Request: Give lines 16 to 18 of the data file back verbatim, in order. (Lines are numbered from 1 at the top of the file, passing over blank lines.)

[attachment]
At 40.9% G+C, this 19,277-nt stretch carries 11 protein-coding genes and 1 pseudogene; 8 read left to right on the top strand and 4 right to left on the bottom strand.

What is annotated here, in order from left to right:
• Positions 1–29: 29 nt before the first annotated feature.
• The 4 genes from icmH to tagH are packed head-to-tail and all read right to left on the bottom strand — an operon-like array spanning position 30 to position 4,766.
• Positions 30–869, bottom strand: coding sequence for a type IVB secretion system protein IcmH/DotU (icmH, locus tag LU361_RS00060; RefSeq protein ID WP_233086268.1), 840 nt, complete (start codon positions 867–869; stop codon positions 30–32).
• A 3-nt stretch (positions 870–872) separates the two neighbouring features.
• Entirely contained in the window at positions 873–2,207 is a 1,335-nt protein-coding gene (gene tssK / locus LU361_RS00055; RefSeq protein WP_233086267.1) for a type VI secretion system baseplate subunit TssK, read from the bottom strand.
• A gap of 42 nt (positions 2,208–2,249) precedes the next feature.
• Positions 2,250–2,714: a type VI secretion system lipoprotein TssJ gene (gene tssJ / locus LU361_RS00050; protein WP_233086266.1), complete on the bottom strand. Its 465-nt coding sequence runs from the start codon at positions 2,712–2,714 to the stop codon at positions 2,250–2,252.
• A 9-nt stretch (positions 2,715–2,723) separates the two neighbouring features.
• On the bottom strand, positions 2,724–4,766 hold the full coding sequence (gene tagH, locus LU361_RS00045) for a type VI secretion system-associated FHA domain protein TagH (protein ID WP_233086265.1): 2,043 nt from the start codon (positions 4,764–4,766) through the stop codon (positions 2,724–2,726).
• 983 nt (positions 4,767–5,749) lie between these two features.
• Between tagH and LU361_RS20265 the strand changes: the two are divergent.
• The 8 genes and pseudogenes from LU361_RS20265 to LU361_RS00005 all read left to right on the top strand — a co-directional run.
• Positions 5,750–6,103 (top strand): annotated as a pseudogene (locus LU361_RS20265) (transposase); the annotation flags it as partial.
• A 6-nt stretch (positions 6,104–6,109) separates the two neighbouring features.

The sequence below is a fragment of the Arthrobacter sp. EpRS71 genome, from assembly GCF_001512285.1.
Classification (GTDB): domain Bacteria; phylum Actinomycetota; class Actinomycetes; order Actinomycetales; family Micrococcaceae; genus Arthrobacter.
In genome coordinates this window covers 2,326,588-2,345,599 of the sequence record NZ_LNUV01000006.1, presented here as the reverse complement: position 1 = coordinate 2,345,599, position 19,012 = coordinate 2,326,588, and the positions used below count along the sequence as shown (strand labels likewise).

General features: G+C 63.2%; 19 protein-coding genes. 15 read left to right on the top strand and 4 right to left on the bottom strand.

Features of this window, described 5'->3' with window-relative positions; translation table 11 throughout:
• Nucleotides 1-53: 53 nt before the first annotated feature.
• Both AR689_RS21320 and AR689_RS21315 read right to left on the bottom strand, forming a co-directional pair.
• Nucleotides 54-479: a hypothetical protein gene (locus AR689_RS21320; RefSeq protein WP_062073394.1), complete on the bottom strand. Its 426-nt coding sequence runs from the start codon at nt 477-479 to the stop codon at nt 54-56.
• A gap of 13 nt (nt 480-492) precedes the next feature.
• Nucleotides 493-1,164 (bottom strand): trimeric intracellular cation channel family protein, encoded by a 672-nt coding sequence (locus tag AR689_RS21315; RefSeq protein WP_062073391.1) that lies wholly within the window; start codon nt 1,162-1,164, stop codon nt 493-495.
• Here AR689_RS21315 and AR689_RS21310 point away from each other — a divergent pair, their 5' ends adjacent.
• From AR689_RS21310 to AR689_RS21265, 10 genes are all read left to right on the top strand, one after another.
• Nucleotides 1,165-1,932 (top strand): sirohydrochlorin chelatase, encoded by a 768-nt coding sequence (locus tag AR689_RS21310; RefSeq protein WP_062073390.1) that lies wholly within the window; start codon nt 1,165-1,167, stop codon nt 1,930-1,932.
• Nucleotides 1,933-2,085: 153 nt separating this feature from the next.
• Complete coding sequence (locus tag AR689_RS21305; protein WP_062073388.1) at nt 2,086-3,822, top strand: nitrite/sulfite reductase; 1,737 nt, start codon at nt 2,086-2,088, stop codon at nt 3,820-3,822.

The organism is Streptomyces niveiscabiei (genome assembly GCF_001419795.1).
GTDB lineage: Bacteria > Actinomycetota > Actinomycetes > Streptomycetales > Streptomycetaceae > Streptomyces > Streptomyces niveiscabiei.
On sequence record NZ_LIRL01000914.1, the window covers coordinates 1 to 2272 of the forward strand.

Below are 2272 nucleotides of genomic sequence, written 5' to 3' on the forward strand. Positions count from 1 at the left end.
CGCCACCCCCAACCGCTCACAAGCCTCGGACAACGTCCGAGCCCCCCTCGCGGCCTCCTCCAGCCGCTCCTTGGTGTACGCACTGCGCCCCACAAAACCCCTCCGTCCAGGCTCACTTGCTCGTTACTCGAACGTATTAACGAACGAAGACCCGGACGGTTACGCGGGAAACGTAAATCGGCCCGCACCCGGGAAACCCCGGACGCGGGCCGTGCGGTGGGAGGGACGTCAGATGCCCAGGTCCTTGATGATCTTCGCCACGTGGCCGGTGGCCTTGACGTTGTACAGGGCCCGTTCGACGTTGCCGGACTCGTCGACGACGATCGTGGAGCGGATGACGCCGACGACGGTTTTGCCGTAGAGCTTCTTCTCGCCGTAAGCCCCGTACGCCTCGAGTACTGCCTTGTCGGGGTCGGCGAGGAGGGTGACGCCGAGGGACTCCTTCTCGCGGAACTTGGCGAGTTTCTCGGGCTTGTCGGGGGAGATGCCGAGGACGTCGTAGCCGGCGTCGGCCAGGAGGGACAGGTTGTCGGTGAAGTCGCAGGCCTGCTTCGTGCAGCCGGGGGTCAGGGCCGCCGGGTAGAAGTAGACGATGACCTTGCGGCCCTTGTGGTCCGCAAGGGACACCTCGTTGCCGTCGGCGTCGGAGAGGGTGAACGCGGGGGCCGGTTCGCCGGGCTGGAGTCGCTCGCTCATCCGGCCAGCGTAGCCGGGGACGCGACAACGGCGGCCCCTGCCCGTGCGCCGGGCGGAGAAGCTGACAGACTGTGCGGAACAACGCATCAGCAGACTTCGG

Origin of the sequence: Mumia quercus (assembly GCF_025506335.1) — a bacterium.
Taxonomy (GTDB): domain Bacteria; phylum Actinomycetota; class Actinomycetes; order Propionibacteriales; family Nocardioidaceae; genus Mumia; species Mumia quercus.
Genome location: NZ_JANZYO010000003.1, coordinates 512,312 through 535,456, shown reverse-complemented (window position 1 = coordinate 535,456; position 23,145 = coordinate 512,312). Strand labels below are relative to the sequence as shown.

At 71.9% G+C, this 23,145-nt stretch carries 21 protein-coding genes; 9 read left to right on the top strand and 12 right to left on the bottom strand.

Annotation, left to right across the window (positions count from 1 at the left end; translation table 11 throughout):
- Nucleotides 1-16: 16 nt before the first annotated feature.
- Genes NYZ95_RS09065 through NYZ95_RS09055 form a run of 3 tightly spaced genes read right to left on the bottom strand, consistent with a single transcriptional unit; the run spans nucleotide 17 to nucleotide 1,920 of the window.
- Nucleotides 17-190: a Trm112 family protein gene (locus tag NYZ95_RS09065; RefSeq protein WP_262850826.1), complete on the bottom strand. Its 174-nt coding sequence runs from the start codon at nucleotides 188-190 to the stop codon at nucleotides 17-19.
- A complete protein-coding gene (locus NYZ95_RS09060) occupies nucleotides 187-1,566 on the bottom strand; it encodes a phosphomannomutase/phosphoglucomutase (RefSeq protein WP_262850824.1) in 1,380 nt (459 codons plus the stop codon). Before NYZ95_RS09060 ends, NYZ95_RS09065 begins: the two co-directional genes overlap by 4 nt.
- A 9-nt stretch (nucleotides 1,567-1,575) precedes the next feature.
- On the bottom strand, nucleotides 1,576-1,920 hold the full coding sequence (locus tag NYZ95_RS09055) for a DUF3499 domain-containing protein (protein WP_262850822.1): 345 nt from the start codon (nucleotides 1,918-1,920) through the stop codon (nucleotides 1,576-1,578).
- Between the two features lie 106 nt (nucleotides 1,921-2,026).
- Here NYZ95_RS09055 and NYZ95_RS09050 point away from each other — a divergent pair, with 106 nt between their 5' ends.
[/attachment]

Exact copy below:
• A 6-nt stretch (positions 6,104–6,109) separates the two neighbouring features.

The sequence below is a fragment of the Arthrobacter sp. EpRS71 genome, from assembly GCF_001512285.1.
Classification (GTDB): domain Bacteria; phylum Actinomycetota; class Actinomycetes; order Actinomycetales; family Micrococcaceae; genus Arthrobacter.